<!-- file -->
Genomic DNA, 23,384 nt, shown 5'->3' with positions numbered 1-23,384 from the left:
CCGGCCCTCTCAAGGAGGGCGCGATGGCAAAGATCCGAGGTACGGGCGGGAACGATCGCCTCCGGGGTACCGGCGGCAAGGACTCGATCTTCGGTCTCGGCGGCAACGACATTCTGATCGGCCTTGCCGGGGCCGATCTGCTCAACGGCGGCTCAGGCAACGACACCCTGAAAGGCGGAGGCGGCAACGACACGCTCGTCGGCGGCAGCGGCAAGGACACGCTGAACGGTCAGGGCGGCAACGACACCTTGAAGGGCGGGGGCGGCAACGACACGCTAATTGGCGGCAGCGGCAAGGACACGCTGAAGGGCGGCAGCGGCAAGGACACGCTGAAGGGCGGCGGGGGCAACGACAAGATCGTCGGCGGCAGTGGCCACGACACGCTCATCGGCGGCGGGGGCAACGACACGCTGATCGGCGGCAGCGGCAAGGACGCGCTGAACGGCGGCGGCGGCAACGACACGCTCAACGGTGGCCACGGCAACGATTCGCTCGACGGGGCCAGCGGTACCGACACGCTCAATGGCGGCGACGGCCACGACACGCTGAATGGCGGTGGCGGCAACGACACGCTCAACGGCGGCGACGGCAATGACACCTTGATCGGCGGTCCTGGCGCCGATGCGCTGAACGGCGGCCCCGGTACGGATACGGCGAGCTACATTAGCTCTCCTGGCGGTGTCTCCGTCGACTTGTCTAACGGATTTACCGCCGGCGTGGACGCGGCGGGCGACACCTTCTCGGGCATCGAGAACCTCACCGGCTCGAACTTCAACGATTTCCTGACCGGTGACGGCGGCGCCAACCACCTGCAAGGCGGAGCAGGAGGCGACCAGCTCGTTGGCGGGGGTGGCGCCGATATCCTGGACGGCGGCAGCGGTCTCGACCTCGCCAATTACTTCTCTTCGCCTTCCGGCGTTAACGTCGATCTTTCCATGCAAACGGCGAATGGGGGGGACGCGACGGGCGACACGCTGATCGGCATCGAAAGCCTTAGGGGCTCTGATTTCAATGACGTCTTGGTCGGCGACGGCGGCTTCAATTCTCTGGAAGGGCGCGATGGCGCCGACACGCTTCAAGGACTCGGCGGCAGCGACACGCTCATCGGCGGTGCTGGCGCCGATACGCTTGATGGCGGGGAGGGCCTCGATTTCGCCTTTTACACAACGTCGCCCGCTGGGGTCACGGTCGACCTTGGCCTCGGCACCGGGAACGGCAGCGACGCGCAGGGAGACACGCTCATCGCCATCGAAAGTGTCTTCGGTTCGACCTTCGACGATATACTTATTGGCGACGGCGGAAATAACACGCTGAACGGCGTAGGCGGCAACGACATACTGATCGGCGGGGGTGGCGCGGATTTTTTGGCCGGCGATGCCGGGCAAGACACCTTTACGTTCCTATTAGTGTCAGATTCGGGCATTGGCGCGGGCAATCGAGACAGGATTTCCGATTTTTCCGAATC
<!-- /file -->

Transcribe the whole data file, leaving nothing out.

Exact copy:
Genomic DNA, 23,384 nt, shown 5'->3' with positions numbered 1-23,384 from the left:
CCGGCCCTCTCAAGGAGGGCGCGATGGCAAAGATCCGAGGTACGGGCGGGAACGATCGCCTCCGGGGTACCGGCGGCAAGGACTCGATCTTCGGTCTCGGCGGCAACGACATTCTGATCGGCCTTGCCGGGGCCGATCTGCTCAACGGCGGCTCAGGCAACGACACCCTGAAAGGCGGAGGCGGCAACGACACGCTCGTCGGCGGCAGCGGCAAGGACACGCTGAACGGTCAGGGCGGCAACGACACCTTGAAGGGCGGGGGCGGCAACGACACGCTAATTGGCGGCAGCGGCAAGGACACGCTGAAGGGCGGCAGCGGCAAGGACACGCTGAAGGGCGGCGGGGGCAACGACAAGATCGTCGGCGGCAGTGGCCACGACACGCTCATCGGCGGCGGGGGCAACGACACGCTGATCGGCGGCAGCGGCAAGGACGCGCTGAACGGCGGCGGCGGCAACGACACGCTCAACGGTGGCCACGGCAACGATTCGCTCGACGGGGCCAGCGGTACCGACACGCTCAATGGCGGCGACGGCCACGACACGCTGAATGGCGGTGGCGGCAACGACACGCTCAACGGCGGCGACGGCAATGACACCTTGATCGGCGGTCCTGGCGCCGATGCGCTGAACGGCGGCCCCGGTACGGATACGGCGAGCTACATTAGCTCTCCTGGCGGTGTCTCCGTCGACTTGTCTAACGGATTTACCGCCGGCGTGGACGCGGCGGGCGACACCTTCTCGGGCATCGAGAACCTCACCGGCTCGAACTTCAACGATTTCCTGACCGGTGACGGCGGCGCCAACCACCTGCAAGGCGGAGCAGGAGGCGACCAGCTCGTTGGCGGGGGTGGCGCCGATATCCTGGACGGCGGCAGCGGTCTCGACCTCGCCAATTACTTCTCTTCGCCTTCCGGCGTTAACGTCGATCTTTCCATGCAAACGGCGAATGGGGGGGACGCGACGGGCGACACGCTGATCGGCATCGAAAGCCTTAGGGGCTCTGATTTCAATGACGTCTTGGTCGGCGACGGCGGCTTCAATTCTCTGGAAGGGCGCGATGGCGCCGACACGCTTCAAGGACTCGGCGGCAGCGACACGCTCATCGGCGGTGCTGGCGCCGATACGCTTGATGGCGGGGAGGGCCTCGATTTCGCCTTTTACACAACGTCGCCCGCTGGGGTCACGGTCGACCTTGGCCTCGGCACCGGGAACGGCAGCGACGCGCAGGGAGACACGCTCATCGCCATCGAAAGTGTCTTCGGTTCGACCTTCGACGATATACTTATTGGCGACGGCGGAAATAACACGCTGAACGGCGTAGGCGGCAACGACATACTGATCGGCGGGGGTGGCGCGGATTTTTTGGCCGGCGATGCCGGGCAAGACACCTTTACGTTCCTATTAGTGTCAGATTCGGGCATTGGCGCGGGCAATCGAGACAGGATTTCCGATTTTTCCGAATC